Search Engine Optimization (SEO) has been around since the mid-1990s–it started when the first search engines began indexing the first websites. Some have heralded SEO techniques as the greatest benefit to gaining website top rankings, while others, such as pioneer John C. Dvorak bemoan the trend as something that’s beginning to kill the web as we know it, if it hasn’t already done so.
Lately SEO has become a pseudo-science dominated by small SEO companies who pop up, gain noteriety, then get replaced by the latest, greatest SEO company, only to be replaced again by another one in the next month or two.
SEO techniques are basically the process of using the latest and greatest tricks devoted to getting Google (and other search engines) to bring your site’s rankings up to the top of the search engine results page. Dvorak bemoans the fact that in his words, “it ruins the search experience for users and requires the search engine folks to constantly work on countermeasures to minimize the impact of SEO tecnniques.” While I have admired Mr. Dvorak for years, and have to admit that some of what he is saying is correct, I also have to state that although the techniques are indeed often used to bring “placebo” sites, such as “mini-search engine” pages to the top of the rankings (which themselves list other sites with common search terms the user has entered), these techniques are also being used by legitimate sites to bring their own valid sites to the top of the rankings as well.
Dvorak argues that “people who just have a few trusted sources that they can count on (such as PC Magazine,)” who he writes for btw, “are better off using those than doing blind searches when it comes to comparative analysis. But I can assure you that most people will use Google, Bing or Yahoo before anything else.”
I use Google each and every day for searching for things from product reviews, to software release news, to reptile products, to informational articles, to general news, to picture searches, and everything in between. Although I have a few “favorite” sites that I still visit regularly for news and articles, I primarily use Google to find what I am looking for. I use Google alerts to find specific articles about specific topics as well. And I use SEO techniques for my own sites to bring them to the top of the search engine rankings, and I try to provide the information that people are actually searching for. If folks can’t find my site by using the search engines, they will not be likely to ever visit my site, as it is an obscure, vertically marketed site targetting reptile owners. If I don’t use those SEO techniques, I lose out, and so do web users who are looking for the specific information that my site provides.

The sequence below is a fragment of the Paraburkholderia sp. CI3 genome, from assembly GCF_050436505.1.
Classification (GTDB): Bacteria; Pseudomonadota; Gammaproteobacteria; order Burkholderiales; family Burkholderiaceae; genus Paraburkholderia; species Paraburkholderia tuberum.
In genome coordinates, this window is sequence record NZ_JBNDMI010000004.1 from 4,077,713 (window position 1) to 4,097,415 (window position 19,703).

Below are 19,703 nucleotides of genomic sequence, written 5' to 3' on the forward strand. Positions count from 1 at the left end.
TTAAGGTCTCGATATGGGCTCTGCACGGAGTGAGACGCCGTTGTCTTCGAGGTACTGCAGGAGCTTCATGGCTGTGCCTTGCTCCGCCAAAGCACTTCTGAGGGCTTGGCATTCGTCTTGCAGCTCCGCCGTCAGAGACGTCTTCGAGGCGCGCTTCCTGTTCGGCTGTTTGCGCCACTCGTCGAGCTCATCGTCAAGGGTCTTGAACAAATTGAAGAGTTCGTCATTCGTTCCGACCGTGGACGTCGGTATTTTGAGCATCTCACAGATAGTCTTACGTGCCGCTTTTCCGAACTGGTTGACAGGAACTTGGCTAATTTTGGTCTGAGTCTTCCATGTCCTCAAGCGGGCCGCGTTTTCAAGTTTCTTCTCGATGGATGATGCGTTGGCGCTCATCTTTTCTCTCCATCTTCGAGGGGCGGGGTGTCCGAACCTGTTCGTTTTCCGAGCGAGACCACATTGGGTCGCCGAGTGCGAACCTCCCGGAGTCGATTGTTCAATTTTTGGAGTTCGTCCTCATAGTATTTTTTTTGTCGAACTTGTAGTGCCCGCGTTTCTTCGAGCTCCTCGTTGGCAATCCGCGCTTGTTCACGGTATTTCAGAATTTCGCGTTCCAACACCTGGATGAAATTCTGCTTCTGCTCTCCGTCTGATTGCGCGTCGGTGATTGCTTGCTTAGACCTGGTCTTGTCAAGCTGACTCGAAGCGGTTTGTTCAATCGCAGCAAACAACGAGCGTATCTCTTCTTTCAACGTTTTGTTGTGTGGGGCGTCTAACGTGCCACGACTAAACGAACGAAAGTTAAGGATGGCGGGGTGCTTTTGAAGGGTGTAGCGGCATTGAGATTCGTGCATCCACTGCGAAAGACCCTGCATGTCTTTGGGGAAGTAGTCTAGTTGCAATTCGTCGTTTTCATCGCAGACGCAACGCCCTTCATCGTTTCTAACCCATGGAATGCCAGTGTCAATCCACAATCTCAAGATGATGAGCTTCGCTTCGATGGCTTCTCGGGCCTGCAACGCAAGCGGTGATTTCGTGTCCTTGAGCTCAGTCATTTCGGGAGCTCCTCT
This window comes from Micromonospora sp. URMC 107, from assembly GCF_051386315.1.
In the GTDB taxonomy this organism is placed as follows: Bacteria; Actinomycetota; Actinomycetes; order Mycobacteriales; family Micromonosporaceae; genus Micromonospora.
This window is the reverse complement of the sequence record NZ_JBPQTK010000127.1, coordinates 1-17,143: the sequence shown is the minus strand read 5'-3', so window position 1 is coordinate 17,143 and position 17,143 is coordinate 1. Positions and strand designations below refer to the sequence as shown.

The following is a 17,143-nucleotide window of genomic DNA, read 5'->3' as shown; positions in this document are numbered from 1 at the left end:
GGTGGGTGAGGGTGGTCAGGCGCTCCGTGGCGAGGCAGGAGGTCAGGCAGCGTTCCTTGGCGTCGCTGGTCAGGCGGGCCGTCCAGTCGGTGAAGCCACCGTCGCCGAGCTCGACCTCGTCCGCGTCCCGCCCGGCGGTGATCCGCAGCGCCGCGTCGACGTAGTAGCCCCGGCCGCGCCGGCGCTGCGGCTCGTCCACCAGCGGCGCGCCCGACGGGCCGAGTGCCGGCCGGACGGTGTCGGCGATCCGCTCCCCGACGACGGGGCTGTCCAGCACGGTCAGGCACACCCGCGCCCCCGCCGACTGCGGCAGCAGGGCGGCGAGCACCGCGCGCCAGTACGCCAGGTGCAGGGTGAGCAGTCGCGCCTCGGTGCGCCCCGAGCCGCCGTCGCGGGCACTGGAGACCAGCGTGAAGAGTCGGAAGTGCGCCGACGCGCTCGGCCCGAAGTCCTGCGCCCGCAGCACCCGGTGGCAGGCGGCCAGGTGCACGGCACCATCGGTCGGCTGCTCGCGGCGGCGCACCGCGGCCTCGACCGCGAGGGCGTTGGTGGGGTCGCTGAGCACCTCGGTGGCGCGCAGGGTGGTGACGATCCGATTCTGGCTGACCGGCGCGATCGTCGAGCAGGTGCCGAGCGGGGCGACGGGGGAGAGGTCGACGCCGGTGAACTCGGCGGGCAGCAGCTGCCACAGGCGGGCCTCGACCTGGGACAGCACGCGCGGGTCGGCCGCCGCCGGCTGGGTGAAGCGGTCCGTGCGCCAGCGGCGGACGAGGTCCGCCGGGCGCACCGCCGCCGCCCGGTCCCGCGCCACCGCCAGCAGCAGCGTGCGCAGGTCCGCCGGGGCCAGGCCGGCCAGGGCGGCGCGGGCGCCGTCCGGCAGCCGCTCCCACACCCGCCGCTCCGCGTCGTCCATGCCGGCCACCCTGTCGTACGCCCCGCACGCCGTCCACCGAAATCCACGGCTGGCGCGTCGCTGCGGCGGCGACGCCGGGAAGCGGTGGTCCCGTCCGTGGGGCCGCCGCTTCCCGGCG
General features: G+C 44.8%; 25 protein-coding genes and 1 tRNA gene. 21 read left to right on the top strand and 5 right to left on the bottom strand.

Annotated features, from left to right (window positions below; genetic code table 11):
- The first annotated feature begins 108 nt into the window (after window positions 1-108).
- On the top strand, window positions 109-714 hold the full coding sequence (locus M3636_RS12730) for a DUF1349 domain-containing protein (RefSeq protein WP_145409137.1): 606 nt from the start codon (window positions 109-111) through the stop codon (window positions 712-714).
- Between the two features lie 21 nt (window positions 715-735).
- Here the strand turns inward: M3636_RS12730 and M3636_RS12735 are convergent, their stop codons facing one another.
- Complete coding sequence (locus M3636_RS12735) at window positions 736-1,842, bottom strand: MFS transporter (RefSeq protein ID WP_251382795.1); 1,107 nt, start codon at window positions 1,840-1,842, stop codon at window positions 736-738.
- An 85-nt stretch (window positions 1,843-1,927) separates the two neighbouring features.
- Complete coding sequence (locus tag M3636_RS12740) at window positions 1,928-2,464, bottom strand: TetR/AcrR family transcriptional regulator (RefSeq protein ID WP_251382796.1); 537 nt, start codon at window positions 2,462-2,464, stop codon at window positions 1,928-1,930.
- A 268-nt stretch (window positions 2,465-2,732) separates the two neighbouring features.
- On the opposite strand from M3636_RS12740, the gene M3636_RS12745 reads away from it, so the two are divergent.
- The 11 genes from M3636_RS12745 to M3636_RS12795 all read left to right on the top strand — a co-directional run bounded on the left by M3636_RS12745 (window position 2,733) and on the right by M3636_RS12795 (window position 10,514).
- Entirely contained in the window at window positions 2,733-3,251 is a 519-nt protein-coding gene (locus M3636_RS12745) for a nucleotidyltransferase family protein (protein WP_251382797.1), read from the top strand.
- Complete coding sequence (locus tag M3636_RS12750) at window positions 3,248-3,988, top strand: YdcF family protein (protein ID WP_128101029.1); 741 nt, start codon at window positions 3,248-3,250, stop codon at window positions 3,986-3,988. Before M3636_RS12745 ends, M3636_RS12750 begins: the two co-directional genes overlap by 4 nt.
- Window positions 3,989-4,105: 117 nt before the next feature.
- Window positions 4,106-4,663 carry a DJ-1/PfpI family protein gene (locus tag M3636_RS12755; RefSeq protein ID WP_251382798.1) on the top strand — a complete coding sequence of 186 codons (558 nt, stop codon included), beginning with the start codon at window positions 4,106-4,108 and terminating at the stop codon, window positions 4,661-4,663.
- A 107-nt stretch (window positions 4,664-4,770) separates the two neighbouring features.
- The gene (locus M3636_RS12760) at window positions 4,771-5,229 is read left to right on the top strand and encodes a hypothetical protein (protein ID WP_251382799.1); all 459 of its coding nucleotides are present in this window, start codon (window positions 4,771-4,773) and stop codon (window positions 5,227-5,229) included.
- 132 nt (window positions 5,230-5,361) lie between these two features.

Dvorak contends that “Now every person who has ever put up a Web site is reading more and more about SEO. So just wait, and get ready.” I concur–it’s true. But it’s a double-edged sword, a blessing and a curse. To me, and other website owners who are trying to provide information, a service, or a product, it’s the only way we have to get our sites in the faces of those who are looking for our wares, be it valuable content, services or products. So yes, we have to deal with obnoxious in your face “web spam” sometimes, but like the commercials we are forced to watch on television, it’s the price we pay for an open web with more information that can ever be consumed. It’s a price I, and most people, are willing to pay.